As always, thanks for looking!
February 20, 2017 § 2 Comments
I love exploring the various areas and neighborhoods of Cleveland. By now, it should be apparent to anybody who has followed my blogs, that I have an on-going love affair with my city. There are so many people who have this mis-conception that Cleveland is hell, but for most Clevelanders, we know that there is so much to be proud of (o.k. we’re working on the Brown’s thing). I especially love the art, whether we’re talking about the world renowned Cleveland Museum of Art, or the various murals you’ll find throughout the city. I have a personal love for the work by the anonymous graffiti artists who share there work in dark alleys, under bridges, and on the walls of old buildings, which have seen better days. Here’s a small sample of “Cleveland Urban Art”. Hope you enjoy it!
Thanks for looking.
February 9, 2017 § Leave a comment
Winter on the “Northcoast” can be pretty daunting! Winds, gray skies, and snow make this time of year my least favorite. If you live a bit southeast of Cleveland like I do, on the edge of the “snow belt”, it’s even worse. So far, this winter has been pretty mild, but I’m still counting the days till spring arrives. It takes a little more effort for me to get out and shoot pictures this time of year, but there’s something beautiful about the starkness of buildings and other objects against the steely blue/gray sky. You have less people in your shots, but that’s more than made up for with the abundance of geese! Just be careful of where you step. Here’s a number of images I shot last week. Hope you enjoy them.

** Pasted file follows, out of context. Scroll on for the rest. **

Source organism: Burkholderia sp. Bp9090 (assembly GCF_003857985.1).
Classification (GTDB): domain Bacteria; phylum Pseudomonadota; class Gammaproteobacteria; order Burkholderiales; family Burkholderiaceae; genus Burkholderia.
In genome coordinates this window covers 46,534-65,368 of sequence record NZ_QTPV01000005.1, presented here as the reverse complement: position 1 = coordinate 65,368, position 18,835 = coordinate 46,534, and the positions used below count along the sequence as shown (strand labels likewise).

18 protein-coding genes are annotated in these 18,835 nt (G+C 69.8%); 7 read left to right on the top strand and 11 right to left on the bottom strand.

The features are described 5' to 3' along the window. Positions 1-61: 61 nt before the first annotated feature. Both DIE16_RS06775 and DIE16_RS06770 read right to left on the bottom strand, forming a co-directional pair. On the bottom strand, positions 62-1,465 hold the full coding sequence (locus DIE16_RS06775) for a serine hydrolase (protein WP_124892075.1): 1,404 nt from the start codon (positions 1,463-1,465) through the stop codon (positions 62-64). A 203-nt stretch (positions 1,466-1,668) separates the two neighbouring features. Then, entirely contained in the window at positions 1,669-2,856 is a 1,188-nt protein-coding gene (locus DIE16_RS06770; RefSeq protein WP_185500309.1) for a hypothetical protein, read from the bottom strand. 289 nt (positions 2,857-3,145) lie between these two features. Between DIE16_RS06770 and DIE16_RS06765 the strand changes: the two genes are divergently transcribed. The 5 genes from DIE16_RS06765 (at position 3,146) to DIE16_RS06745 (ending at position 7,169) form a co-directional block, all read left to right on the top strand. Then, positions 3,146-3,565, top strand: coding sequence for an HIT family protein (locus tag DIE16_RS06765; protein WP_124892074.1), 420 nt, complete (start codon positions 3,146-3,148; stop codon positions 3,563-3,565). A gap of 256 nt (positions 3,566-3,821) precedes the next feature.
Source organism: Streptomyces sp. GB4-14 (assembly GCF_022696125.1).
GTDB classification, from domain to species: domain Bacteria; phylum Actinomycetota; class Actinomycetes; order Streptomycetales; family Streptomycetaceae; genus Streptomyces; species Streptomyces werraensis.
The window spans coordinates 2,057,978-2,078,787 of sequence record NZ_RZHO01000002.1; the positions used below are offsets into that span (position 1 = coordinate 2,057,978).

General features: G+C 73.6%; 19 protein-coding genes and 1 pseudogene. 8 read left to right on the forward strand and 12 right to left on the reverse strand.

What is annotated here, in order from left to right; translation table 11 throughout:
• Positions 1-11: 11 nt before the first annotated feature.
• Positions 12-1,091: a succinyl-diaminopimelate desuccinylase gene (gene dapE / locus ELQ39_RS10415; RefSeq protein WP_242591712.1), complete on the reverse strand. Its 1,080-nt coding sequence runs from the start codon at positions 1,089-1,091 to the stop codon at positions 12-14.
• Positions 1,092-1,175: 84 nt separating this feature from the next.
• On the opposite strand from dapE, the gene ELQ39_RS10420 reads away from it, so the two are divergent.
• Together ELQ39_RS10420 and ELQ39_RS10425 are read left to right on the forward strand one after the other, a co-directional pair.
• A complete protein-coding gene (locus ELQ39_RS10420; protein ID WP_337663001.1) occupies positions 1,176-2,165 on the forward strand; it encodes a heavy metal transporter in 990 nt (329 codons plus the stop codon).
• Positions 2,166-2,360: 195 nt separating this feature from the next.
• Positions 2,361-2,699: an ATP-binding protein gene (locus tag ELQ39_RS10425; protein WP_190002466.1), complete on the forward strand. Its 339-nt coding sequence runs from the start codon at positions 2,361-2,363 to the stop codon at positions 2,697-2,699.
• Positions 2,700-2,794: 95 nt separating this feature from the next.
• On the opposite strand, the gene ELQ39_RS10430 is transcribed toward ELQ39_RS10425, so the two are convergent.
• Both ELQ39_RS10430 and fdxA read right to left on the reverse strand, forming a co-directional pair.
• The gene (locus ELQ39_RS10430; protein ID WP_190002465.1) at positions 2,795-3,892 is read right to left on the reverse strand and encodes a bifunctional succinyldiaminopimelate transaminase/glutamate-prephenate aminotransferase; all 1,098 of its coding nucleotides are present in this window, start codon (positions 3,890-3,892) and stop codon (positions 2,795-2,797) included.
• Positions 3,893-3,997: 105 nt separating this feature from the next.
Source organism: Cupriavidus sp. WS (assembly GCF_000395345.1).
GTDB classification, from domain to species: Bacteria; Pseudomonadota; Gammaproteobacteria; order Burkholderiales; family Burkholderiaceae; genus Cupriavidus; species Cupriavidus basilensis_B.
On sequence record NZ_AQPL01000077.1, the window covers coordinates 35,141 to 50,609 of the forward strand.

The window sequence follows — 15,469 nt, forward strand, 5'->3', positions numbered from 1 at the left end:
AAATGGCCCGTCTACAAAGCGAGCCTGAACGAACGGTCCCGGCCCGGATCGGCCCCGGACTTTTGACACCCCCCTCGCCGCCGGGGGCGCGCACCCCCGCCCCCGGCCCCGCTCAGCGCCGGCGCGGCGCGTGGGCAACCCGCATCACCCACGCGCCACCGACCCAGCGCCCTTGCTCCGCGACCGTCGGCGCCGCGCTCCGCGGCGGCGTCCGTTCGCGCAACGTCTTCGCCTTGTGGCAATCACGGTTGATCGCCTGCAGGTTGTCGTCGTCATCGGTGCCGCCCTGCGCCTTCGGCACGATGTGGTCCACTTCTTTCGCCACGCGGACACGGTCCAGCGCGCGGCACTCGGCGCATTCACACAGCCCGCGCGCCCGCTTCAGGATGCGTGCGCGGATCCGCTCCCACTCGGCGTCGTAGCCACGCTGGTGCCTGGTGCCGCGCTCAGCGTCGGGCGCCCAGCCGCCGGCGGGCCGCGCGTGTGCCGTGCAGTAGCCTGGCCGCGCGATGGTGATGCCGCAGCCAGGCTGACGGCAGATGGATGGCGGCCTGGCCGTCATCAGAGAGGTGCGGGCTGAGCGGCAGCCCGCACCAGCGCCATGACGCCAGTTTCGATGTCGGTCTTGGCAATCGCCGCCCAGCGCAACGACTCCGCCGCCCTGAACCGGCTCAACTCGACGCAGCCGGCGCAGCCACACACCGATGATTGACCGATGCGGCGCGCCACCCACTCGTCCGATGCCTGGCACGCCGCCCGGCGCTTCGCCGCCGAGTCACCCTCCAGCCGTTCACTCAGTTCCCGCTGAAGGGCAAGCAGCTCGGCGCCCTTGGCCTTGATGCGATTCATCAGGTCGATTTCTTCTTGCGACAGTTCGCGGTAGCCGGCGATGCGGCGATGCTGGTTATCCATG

Thanks for looking!
December 19, 2016 § 5 Comments
I recently answered a question in one of my Linkedin groups. The group is a Nikon user group, and the question was what made you choose Nikon. Back in the early ’70s, when I decided to upgrade from the cheap camera I was using, I would frequent my local camera store and ask the sales people for recommendations. Every one of them had a different opinion…Nikon, Canon, Minolta, Olympus, Pentax…boy was I confused. Then I started browsing through the magazines and saw a series of ads by Nikon, featuring the work of various famous photographers who shot with Nikon. There was Eric Meola, Jay Maisel, and Pete Turner. The work that these guys did, blew my mind, especially the work of Pete Turner! Pete did extraordinary things in color. He had a tremendous ability for capturing what I call “in your face” color. What he didn’t capture in camera, he created mind boggling images using slide copying machines and a very expensive Scitec machine(the spelling may be incorrect here). Nowadays, we can do the same things using a Mac or PC and Photoshop, but Pete Turner was truly a pioneer when it came to image manipulation and especially mind blowing color. It was due to Pete Turner that I decided I wanted to become a professional photographer! I eventually went to the Cooper School of Art to hone my skills, but discovered that the courses were geared towards large format cameras and studio lighting. Not only that, but my teacher was a still life shooter who shared a rep with Phil Marco, arguably the premier still life shooter of that time. Marco’s style was dark and moody, and for still life, I fell in love with that style. So I became two different photographers…in the studio, dark and moody, outside, bold color. Of course, there’s always some cross-over depending on the subject. Anyhow, my most recent blog was studio, so I thought this time, I’d share some colorful images…a tribute to the man who changed my way of seeing!
Thanks for looking.